Possibility Seeking Expression

Written by
Written by

Deolu Akinyemi

“Desire is possibility seeking expression” – Ralph Waldo Emerson

This is perhaps one of the most apt definitions of desire I have come across in my personal development journey. I stumbled on this quote in the book, Science of Getting Rich, and it’s a quote and a theme that has appeared quite frequently after that in my journey. Desire is possibility seeking expression or function seeking performance. This means that the desire that you have, is an indication of possibilities. You do not  have the desire, if the thing that is desired is impossible. It might have been impossible to the world before you came, but once the desire is birthed in you, it triggers a vision or is triggered by one, and it only takes commitment and time.

Just recently I listened to an audio where the speaker was narrating the story of Bill Gates from an interesting mind lens. According to him, Bill Gates had a vision while he was in Harvard.  He had a vision that one day, computers will be a household phenomena and that there will be operating systems running on them. Whether this was a vision he saw in the day or night is not clear, but there was something that he saw, heard or felt that came to him that made him believe such a future unseen possibility. Recollect, that the world vision ahead of that time, sponsored by the leader in the computer industry was captured in the quote below.

“I think there’s a world market for about 5 computers.”-(Thomas J. Watson, Chairman of the Board, IBM, circa 1948)

Bill Gates caught a glimpse of a possibility seeking expression, and that thought propelled him and his partner Paul Allen to drop out of arguably the worlds most prestigious university and to ultimately found Microsoft. I have read Bill Gates biography a number of times, I’m a fan of his in quite some regards. The concept of Bill Gates having insights into an unseen, and organizing his life to allow the unseen to have expression ala walking in faith got me to read some excerpts of his biography again. I decided to be Berean, and search out his story to see a trace of what guided him into being the richest man in the world for 15yrs+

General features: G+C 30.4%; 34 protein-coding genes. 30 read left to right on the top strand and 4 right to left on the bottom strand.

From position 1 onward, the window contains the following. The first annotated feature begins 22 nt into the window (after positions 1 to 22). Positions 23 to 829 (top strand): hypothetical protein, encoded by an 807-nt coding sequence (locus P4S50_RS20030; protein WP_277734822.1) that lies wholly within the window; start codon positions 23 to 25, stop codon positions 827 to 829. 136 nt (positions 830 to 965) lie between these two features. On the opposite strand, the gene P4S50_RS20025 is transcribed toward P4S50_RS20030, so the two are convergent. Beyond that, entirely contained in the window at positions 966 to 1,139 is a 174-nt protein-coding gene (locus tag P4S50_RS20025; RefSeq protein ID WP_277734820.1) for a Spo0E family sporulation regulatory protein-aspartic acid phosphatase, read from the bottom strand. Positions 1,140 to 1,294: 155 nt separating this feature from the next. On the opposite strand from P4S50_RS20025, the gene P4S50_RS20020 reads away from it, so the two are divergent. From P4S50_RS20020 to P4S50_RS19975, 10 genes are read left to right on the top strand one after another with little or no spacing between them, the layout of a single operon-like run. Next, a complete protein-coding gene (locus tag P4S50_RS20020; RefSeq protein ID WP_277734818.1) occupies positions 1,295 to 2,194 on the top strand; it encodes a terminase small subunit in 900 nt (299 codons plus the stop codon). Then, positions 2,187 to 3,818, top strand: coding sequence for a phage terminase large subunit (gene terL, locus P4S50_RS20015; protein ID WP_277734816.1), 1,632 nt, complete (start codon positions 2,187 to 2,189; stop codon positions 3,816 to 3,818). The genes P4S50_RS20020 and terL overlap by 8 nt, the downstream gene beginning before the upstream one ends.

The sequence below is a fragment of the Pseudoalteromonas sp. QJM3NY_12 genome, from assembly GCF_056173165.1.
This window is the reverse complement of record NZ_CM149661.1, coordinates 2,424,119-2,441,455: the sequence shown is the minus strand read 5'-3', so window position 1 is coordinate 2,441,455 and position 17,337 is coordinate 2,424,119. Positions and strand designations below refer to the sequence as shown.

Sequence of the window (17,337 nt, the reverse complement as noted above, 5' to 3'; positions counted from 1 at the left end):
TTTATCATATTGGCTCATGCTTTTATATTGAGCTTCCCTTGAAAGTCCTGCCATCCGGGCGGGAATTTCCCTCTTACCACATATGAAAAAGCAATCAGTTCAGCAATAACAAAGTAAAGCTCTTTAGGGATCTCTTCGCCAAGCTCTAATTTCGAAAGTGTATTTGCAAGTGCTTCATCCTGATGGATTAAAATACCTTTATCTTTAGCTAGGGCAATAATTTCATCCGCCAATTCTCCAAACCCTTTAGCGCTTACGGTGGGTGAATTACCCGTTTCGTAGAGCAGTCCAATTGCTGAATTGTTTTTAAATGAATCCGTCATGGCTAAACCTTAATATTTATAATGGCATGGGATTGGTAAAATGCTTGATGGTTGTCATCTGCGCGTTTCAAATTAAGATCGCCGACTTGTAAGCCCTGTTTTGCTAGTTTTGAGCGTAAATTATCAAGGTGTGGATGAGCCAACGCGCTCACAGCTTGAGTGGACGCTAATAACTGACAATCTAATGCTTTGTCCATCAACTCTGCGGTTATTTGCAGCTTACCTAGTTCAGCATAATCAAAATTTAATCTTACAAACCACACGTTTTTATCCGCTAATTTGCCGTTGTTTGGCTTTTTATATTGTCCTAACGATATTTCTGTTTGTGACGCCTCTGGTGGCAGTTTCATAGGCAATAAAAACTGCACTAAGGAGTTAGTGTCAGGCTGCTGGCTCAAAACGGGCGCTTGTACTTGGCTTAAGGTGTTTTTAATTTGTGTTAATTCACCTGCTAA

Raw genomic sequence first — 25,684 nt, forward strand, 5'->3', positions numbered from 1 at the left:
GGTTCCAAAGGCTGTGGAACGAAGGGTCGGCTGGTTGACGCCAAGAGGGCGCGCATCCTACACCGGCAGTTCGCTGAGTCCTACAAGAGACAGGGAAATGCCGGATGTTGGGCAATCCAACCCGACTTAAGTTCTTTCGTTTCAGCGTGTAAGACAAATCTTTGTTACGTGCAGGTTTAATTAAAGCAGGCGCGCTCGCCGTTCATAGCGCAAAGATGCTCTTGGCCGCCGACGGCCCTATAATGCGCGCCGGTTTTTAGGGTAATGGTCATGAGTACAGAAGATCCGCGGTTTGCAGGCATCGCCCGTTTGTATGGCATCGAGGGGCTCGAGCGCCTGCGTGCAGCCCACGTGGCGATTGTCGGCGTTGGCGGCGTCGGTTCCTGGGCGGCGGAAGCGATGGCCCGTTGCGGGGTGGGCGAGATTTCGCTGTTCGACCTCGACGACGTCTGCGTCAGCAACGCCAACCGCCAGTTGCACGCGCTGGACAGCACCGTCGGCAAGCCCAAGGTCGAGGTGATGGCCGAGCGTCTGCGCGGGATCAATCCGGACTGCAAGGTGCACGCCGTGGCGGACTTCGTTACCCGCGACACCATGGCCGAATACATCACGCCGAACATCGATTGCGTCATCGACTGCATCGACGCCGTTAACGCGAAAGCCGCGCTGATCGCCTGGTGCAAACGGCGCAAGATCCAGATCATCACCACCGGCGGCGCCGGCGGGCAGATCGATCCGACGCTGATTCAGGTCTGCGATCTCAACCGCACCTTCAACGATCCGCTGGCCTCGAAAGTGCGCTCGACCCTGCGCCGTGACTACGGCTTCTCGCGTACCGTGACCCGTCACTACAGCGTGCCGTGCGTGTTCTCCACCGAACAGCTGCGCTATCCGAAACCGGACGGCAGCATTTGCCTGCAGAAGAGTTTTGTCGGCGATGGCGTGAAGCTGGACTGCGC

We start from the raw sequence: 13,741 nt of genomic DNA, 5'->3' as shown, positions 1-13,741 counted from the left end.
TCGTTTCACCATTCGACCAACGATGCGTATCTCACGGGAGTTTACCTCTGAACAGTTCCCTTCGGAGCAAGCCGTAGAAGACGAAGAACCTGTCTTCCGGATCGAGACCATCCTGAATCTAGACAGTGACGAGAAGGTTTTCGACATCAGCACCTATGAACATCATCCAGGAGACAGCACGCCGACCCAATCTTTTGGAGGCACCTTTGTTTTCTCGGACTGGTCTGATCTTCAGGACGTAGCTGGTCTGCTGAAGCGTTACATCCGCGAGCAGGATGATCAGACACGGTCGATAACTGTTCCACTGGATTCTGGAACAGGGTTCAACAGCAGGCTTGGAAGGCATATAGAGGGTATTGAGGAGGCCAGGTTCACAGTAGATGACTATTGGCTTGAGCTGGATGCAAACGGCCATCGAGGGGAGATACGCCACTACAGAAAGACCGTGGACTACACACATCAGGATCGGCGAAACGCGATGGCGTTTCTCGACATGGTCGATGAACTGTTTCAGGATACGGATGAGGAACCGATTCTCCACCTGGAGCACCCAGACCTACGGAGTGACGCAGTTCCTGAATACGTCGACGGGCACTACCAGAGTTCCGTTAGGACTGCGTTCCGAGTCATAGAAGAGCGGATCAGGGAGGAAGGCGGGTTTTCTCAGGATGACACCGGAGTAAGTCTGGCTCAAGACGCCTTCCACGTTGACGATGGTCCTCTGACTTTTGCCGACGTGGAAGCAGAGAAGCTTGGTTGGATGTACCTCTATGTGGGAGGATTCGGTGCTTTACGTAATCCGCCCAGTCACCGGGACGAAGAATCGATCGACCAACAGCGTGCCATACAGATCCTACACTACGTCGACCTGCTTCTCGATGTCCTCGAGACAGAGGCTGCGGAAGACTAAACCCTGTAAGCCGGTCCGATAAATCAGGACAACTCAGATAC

Reading the story of Bill Gates again got me seriously amused. I read through a few of his online biographies, and read some of his speeches. I make bold to assert, that Bill Gates truly had a sensing of something that was meant to be, and plugged himself in the pathway of it. Now this is not about Bill Gates, this is about you, and about the desires that God has placed in your heart. The desires that you are currently not manifesting because society feels highly about your personal “Harvard”. Possibilities are seeking manifestation on the earth, there are functions that long to be performed, but some of those designed with the skills and temperaments to make them come to live are caged in glamorous institutional prisons. Many are shackled by the failures of the past, and are incapable of entering the future with accuracy. Just so that you don’t think I am building castles out of the bricks of my imagination, let’s together read some excerpts from the life of Bill Gates.

1. He sold the Invisible (His speech in Harvard)

One of my biggest memories of Harvard came in January 1975, when I made a call from Currier House to a company in Albuquerque that had begun making the world’s first personal computers. I offered to sell them software.
I worried that they would realize I was just a student in a dorm and hang up on me. Instead they said: “We’re not quite ready, come see us in a month,” which was a good thing, because we hadn’t written the software yet. From that moment, I worked day and night on this little extra credit project that marked the end of my college education and the beginning of a remarkable journey with Microsoft.